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2018 Sea Turtle Nesting Season is Underway

You Can Help Hatchlings Get a Head Start

Guest Editorial – Op/Ed

2018 Sea Turtle Nesting Season is Here

Sea turtles are some of the most beloved marine creatures in the world. Here in Florida we are lucky – nearly 70% of all the sea turtle nests in North America nests are laid on our beaches. Each year, from March to October, these loveable animals return to Florida’s shores to lay the eggs of the next generation. Unfortunately sea turtles are under great pressure both locally and globally. Across the state various groups and organizations, such as the Broward County Sea Turtle Conservation Program, are working to help protect nesting turtles and their hatchlings.

Anyone who has visited a Florida beach during the summer has probably seen those wooden stakes in the sand tied together with brightly colored ribbon. And if you’ve seen those nests, you’ve probably wondered what it’s all about.

In a nutshell, cordoning off the nests helps avoid them being unnecessarily disturbed – or worse. After the babies hatch, marine research scientists, students and volunteers excavate the nests to gather as much data as possible so we can learn more about sea turtles as well as help any “stragglers” who didn’t follow their siblings to the ocean.

We do this because sea turtles are incredibly important – they’re a “keystone species” that can show the overall health of their environment. If turtles are doing well that means the marine ecosystem and coral reefs are doing well, too.

You don’t have to belong to a conservation group to help sea turtles. There are a couple simple steps you can take to help out the sea turtle population.

First, if you see a mother turtle on the beach, enjoy the experience but please do it from afar. Don’t interact with her (no flashlights or flash photography, remain still and observe from at least 50 feet away, NO selfies.) If you disturb her, she may retreat back to the ocean. If she’s scared off too many times, she may simply discard her eggs in the sea.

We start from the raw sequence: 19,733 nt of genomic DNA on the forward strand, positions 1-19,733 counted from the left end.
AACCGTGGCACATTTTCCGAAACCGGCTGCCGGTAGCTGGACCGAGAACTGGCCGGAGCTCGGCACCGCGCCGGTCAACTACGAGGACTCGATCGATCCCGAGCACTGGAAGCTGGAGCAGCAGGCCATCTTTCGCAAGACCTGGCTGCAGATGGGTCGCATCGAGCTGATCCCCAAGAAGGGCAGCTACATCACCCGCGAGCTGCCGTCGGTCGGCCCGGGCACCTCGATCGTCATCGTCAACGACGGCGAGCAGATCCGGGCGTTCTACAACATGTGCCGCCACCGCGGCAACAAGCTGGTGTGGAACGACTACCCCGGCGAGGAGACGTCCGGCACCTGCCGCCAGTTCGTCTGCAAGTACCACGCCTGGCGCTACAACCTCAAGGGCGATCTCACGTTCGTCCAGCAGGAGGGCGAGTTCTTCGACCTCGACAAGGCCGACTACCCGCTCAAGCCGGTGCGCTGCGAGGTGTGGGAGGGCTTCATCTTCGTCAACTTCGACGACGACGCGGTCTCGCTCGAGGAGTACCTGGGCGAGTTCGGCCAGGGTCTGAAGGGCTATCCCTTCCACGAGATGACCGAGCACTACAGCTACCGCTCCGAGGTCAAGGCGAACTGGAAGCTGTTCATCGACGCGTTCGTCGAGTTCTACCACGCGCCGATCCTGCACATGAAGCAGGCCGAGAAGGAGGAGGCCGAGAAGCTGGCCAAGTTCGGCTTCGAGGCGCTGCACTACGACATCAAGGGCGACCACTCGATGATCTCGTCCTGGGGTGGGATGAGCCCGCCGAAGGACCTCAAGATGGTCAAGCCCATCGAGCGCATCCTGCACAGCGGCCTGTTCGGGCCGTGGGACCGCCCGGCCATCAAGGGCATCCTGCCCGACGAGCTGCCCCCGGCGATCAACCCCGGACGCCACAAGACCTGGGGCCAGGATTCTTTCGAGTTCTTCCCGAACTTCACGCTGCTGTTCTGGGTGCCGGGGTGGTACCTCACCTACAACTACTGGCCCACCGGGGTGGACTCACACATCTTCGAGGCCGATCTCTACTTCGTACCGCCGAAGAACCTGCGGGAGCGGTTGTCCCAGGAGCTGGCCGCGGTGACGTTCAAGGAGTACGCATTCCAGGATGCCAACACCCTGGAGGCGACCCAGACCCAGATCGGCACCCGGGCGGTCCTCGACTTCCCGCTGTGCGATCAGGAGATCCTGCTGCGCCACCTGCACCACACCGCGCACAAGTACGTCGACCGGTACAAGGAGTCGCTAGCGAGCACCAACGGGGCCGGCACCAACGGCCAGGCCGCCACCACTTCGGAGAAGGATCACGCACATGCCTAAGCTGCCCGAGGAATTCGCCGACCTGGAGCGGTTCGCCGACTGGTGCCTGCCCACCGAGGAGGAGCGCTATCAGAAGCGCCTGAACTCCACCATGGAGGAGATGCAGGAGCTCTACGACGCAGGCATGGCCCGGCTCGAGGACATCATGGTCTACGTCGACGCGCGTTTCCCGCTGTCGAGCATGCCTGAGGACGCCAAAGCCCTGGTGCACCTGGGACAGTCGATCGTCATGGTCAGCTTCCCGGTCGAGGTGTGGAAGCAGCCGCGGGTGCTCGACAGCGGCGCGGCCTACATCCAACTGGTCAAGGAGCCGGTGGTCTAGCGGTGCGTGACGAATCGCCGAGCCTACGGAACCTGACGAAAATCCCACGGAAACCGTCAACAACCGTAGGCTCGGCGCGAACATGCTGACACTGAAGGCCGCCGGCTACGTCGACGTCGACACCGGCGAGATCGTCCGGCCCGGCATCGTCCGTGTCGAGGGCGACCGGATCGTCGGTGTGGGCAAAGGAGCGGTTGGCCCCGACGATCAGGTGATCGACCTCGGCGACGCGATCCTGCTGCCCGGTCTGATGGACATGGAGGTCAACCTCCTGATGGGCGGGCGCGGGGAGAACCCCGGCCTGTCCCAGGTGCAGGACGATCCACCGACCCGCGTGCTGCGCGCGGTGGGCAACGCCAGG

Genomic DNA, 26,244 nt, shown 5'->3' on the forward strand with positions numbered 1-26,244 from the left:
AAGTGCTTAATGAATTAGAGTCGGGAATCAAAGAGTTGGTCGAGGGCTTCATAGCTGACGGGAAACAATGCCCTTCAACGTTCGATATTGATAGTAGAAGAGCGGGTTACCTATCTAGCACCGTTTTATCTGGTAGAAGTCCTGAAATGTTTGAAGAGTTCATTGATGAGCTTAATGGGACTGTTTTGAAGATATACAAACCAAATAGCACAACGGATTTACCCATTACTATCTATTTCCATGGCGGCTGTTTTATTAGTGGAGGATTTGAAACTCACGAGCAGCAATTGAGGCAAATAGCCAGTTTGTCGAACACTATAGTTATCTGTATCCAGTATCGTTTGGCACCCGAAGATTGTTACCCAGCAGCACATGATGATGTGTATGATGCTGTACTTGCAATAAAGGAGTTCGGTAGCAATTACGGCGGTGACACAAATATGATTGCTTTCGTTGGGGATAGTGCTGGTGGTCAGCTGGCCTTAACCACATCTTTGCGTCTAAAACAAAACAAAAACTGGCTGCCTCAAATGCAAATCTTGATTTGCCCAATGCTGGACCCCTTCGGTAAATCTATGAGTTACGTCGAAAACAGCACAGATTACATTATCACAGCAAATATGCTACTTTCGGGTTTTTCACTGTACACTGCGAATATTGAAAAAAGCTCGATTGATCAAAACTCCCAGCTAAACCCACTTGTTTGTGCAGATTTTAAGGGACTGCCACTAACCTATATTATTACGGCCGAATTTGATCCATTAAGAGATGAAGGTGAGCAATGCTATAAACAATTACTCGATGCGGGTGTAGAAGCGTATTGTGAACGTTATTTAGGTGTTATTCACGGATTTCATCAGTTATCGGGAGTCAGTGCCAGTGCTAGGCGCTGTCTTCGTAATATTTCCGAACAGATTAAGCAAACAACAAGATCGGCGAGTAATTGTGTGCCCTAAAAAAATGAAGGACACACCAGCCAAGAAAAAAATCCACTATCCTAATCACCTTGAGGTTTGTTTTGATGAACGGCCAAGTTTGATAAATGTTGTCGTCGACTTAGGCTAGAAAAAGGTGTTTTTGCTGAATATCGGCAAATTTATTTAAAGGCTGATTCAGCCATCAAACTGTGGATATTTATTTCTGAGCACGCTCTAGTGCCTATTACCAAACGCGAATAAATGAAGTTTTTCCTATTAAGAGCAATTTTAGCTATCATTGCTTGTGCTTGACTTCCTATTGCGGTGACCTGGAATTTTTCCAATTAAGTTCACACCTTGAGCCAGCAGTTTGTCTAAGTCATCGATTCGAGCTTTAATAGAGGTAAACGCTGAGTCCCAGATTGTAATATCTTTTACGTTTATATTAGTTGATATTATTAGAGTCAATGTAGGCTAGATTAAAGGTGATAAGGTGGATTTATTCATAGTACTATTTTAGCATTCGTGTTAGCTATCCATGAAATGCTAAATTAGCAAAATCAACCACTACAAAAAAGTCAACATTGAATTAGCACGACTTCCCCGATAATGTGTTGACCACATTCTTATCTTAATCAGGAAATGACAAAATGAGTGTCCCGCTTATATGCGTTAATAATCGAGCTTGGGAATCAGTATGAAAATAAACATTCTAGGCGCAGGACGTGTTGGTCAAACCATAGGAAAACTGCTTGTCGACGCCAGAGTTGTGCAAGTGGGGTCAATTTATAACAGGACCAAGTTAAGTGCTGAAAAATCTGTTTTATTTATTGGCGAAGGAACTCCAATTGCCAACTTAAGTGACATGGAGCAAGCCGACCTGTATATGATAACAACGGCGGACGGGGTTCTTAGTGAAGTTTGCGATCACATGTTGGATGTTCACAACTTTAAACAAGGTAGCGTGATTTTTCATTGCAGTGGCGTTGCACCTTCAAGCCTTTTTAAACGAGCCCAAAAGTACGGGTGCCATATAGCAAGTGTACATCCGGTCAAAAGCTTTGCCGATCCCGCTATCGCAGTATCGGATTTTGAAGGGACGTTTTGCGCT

Something else to be aware of when heading to the beach – trash. The polluting of the marine habitat (old fishing nets, lines and hooks or various bits of plastic) is wreaking havoc on sea turtles and other marine life. There are many instances where turtles were found to have a significant amount of plastic in their stomachs, which directly contributed to their death. For us a plastic bag is just that, a bag. But in the water they can resemble a jellyfish, which is a tasty treat for a sea turtle. If you go fishing, be sure to clean up your nets, lines and hooks. It’s also very important to gather up your trash when you leave the beach or make sure you keep trash on your boat and discard it the right way when you reach shore.

Another factor that is negatively effecting sea turtles is light pollution on our coastal communities. For millennia turtle hatchlings and mothers have sought the brightest light in the night sky – the moon and stars over the water – as a beacon for them to follow to the sea. Today, however, that streetlight may be brighter than the moon, disorienting the babies and causing them to head away from the ocean. That’s why amber or red lights are used up and down the coastline. These “turtle friendly” lights allow humans to see while ensuring turtle hatchlings see the moon and head toward the ocean to begin their journey.

As Floridians we’re fortunate that we get to witness the annual spectacle when tens of thousands of sea turtles return to our shores to lay their eggs. Much of what is causing distress for sea turtles is man-made, and as such we have the ability to fix the problem.

Sea turtles are incredible creatures, so let’s work together to ensure these animals endure for generations to come.



Dr. Derek Burkholder

Research Scientist, Guy Harvey Research Institute & Save Our Seas Shark Research Center
Director, Marine Environmental Education Center at the Carpenter House
Director, Broward County Sea Turtle Conservation Program


Nova Southeastern University fully supports an individual’s right to express their viewpoint and opinions. The views expressed in this guest editorial are that of Derek Burkholder, Ph.D. in Nova Southeastern University’s Halmos College of Natural Sciences and Oceanography and are not necessarily those of NSU, its President or Board of Trustees.